It is with deepest respect and appreciation that Helen Palmer is acknowledged and honoured for her contribution to psychotherapy in Aotearoa New Zealand.
In 1986, Helen and her husband Peter Hubbard returned from Britain to found the Institute of Psychosynthesis New Zealand (IPNZ), one of the oldest psychotherapy training organisations in this country. Thirty years on, Helen continues to provide skilled and heart-centred leadership as a director, teacher, supervisor and psychotherapist.
This award acknowledges and celebrates both the vision to establish high quality psychosynthesis professional training and its realisation. The provision of an in-depth, rich and robust training programme in psychosynthesis counselling and psychotherapy within a New Zealand context is a remarkable achievement. The Institute provides a container and vehicle for the development of psychotherapeutic thinking that holds a spiritual lens for therapeutic work, and, in this sense, resonates with the indigenous people of this land. It has resulted in a depth of holding and healing for many practitioners and hundreds of clients.
Helen’s personal qualities are central to the success of IPNZ. She is known for her vitality, insight and clarity, astute clinical skills, and passion for how our embodied spiritual experience can enhance and inform everyday life. She reminds us that all levels of being are interconnected, and of our potential to embrace both the immanent and transcendent experience of human being. She has articulated psychosynthesis as a psychospiritual psychology of will and consciousness.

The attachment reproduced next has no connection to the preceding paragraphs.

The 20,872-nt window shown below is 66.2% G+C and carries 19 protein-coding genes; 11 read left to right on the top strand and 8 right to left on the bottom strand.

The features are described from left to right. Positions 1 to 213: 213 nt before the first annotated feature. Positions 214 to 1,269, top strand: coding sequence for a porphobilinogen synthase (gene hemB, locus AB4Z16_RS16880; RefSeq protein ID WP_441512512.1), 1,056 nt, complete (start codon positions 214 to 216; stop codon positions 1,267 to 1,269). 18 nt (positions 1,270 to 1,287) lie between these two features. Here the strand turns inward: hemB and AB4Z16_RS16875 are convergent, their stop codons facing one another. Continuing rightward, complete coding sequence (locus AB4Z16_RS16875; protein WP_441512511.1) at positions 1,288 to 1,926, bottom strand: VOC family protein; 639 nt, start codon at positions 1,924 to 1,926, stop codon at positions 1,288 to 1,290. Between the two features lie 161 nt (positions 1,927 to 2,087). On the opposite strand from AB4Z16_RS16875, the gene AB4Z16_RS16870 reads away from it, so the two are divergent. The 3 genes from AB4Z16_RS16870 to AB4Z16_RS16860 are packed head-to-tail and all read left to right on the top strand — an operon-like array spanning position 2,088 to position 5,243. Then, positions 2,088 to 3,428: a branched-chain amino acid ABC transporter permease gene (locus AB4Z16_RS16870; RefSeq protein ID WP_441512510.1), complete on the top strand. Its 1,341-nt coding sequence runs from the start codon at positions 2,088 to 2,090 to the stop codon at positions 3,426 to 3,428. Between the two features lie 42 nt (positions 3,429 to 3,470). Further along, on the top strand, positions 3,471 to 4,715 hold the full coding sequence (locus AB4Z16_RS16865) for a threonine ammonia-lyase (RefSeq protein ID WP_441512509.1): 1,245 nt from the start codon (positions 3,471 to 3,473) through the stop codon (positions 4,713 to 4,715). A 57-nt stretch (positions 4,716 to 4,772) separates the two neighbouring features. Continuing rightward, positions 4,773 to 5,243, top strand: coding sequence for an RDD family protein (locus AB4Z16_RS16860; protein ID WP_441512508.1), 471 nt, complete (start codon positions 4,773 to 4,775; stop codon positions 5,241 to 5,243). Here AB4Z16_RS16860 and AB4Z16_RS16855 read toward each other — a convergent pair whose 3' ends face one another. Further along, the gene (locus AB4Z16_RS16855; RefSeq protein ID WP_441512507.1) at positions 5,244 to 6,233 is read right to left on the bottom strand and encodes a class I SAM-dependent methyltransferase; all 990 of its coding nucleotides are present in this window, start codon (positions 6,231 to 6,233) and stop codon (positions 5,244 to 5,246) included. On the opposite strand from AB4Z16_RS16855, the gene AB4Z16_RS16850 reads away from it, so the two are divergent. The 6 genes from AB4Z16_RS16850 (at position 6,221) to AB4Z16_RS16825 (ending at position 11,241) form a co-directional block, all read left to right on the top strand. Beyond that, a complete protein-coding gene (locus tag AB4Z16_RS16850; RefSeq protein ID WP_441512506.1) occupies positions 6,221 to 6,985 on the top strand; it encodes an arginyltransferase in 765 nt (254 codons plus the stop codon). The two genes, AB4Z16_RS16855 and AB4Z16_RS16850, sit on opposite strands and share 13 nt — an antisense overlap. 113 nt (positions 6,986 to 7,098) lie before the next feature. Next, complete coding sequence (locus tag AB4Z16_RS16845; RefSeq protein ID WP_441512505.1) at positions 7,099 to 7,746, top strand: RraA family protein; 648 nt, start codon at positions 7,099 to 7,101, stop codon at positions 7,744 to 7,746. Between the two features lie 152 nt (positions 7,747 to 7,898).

Helen has stayed true to the principles and lineage of Roberto Assagioli, the founder of Psychosynthesis, while developing her thinking and teaching so that it is relevant and accessible to a South Pacific context, including in her 2010 Master’s thesis.
Helen’s influence has extended beyond her own modality. She has been a member of NZAP for 25 years, a supervisor for the NZAP Northern Branch since 1991 and an assessor for NZAP Admissions since 1993. She was an external assessor for the Auckland Institute of Technology (AIT) Diploma of Psychotherapy from 1993–1997. Helen is also an ordained interfaith minister, offering regular interfaith services in Auckland. Her keynote address to a 2015 conference in Oslo, Norway explored the importance of doing one’s own deep cultural work, and invited a disidentified acceptance of multiple cultural constructions that organise reality.
The training landscape for psychotherapists has changed significantly in New Zealand over three decades. Helen has engaged with others and the evolving landscape with integrity, generosity, intelligence and grace. This award acknowledges the profound and inspired service that she has provided, and continues to provide, to others in Aotearoa New Zealand and beyond.